Teach Young People To… Learn to identify problems or stress agents Practice coping strategies o emphasize self-responsibility and offer positive, nondestructive ways of finding relief Find good listeners Express feelings Communicate problems Develop problem solving skills Set goals and make plans to achieve them Act positively to assist their friends/peers Recognize their own warning signs
1. ASK Take it seriously. 70% of who commit suicide give warnings. Be willing to listen. 2. Care Voice your concern. Take the initiative to ask what is troubling, and attempt to overcome any reluctance to talk. Let the person know you care and understand. Asking about suicide does not cause suicide. 3. TELL get professional help immediately. If the person is unwilling to accept treatment get them to a local emergency room or community mental health center. They will be more likely to seek help if you accompany. Stop a Suicide-Screening for Mental Health (2010) ACT: Ask, Care, & Tell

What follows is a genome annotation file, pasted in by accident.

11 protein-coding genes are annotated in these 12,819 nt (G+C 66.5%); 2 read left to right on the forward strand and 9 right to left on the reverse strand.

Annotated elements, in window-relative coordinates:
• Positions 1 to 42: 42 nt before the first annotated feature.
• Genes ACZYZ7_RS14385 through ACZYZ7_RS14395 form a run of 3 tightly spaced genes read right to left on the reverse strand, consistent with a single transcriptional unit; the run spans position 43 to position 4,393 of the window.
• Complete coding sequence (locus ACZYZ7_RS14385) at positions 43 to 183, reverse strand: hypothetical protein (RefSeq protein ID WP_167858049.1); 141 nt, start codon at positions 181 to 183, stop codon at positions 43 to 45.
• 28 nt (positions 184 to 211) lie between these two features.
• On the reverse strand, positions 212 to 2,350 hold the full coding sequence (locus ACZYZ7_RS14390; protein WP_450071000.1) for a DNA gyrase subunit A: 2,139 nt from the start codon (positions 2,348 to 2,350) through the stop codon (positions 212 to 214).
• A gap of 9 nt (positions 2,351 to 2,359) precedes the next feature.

Survivors of Suicide Support Group Attending monthly at the Vital Care Hospice of Little Traverse Bay in the Hiland Cottage Petoskey, MI 6-7:30 pm and every second Tuesday of the month (next meeting May 14) Provides support for after the loss of suicide Facilitated by a therapists and survivor
Final Thought It is through awareness and recognition of adolescent stress, depression and mental health that parents and caring adults engage youth positively and constructively to stimulate their emotional development.
Resources Local Healthcare Practitioners First line support/referral service Third Level Crisis Center (800) 442-7315 North Country CMH Access Center (800) 834-3393 National Suicide Prevention Lifeline (800) 273-TALK Hospice of Little Traverse Bay-Survivors of Suicide Group (231) 487-4825 Michigan Department of Community Health National Institute of Mental Health SAMHSA for national resources